But, to remedy my loneliness I decide to put my 70 warlock on hold and make a priest. In my experience priests are popular, you would get invites to instances high and low and everybody would want to invite you to their guild. The only problem, for me, is, the priest class has always been my nemesis. I think during the time I’ve played WoW I’ve must have created at least 20 priests that I’ve never got over level 20. I would really want to have a shadow priest at level 40 at least, but they are so boring in the start, but what the heck I give it a try.

As you may have guessed it gets boring. I had forgotten how low level groups tend to be full of newbs that make it impossible to do any low level instance, it just isn’t worth the hassle. The game is fun in its self, but really, the forte of WoW is the socialization, if you don’t make friends you might as well be playing off-line. So I give up. I decide to move my main to another server where I have high level friends and join their guild in the hope of being raiding sometime soon…. as soon as I get to level 80. It feels quite sad to leave my old server, I have to disband the guild that I once created and leave the idea of ever bringing it back to its time of glory. Good bye cruel realm!

The Endless Civilization

Posted 8 years, 11 months ago at 23:38. 2 comments

It is hard to speak to a non-gamer about gaming without getting that look where they try to decipher if you are a total addictive and antisocial lunatic. Even in this “day and age” I still get suspicious looks when revealing my hobby to the regular mortals. Especially as an adult, don’t expect the topic to be welcomed say at a couples dinner, or the family dinner. If you are a gamer, you probably have an addictive personality and will ruin your life if you continue. Actually, I have even heard from gamers, especially when talking about MMORPGs, complaining about how addictive they can be. An old co-worker once described WoW to be evil and bad for your health. Most of the time, I don’t listen, if you can’t play in moderation you probably can’t drink, smoke, eat, work, watch TV in moderation either, we all have our weak spot. My Mr Hyde, for example, comes to life in the calm and lush, turn-based world of Civilization.


I can frankly admit that my gaming reached a whole new level one summer when I was working in an amusement park. I would quit work around midnight and head home to play until 5 in the morning, then sleep for about 7 hours, get up as early as possible to play a couple of hours before heading back to work. That was my routine for the whole summer and the game that got me hooked was Civilization III, a co-worker had lent me his game and it was like opening Pandora’s box. Still today, playing Civilization IV - Beyond the Sword, I find it to be the most addictive of all the games I have ever tried. “Just one more turn” - has been the constant mantra that has gotten me glued to the screen. But don’t get me wrong, if I recall correctly I almost never manage to finish a game, my addiction comes from the need to restart the game over and over again.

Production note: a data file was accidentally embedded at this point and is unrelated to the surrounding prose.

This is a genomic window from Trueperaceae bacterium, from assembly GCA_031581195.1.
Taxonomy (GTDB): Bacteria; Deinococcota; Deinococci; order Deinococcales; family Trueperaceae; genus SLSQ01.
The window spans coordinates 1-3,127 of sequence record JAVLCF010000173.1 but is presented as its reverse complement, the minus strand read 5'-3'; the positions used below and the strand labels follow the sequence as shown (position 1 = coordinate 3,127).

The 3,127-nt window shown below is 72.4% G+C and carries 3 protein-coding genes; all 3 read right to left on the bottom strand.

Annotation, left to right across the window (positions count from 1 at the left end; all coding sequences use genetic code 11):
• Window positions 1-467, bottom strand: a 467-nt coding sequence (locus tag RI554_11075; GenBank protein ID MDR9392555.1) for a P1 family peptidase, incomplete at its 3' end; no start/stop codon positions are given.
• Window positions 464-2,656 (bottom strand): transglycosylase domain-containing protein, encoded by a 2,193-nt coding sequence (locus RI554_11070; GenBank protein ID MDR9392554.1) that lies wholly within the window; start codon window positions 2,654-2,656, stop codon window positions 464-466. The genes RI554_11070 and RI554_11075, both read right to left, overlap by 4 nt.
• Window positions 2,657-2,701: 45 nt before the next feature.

The most unsatisfying aspect of this is that at the end of the day, I have accomplished nothing, no great civilization has been formed, I will be left with this empty feeling of… of boredom. One of the  attractive things of playing computer games, in my opinion, is starting with nothing and building something grand. Weather it is a city, a civilization, a nation, a character, a family, a hospital… I can even appreciate time spent away from the computer where I could refine my grand plan to later set in motion when I get the time. My problem with Civlization is that I seem to never be entirely satisfied with the options I have chosen for the game, so I end up restarting new games all the time. It is very rarely I load an old game when I sit down to play, I usually already have a new idea of a great way in which I should build my new civilization. I’m not sure if it is the nature of the game, with all the different options, or my compulsive idea of wanting to create the optimal civilization, to make all the right decisions.

I usually spend a lot of time choosing a map, it should be challenging and with variation, and I have a special fondness towards maps that enable settling cities to block the enemies from passing into large masses of land.  Climate and sea level can also make a difference to the whole game, but at the end of the day the choice of leader and of civilization (”unrestricted leaders” enabled) is what makes the whole thing so tricky. I pick a leader, start the game and play for a while, but I often find that I have early on made some bad decisions. If it isn’t that the opposing leaders are overly aggressive when I haven’t prepared my defense very well, it’s that I prepare for conquering other civs so much that I don’t put any effort in culture. Sometimes I restart because I feel that I have a map that makes everything too easy on me, or the contrary, that I find my self trapped and without resources. It might be that I expand too fast and end up in serious financial problems, or that I expand too slow and the other civilizations are suddenly huge compared to mine. For whatever reason I always end up restarting the game!

I will not take a stand to weather computer games are addictive per se or weather it lies in the personality of the human in front of the keyboard. I think that soon enough people will accept our behavior just like they seem to accept that people are glued in front of the TV all evening. MMORPGs are not evil. So what if I get stuck in an endless loop of turn-based decisions and have to ask my husband to drag me away from the screen? At least I’ve quit smoking.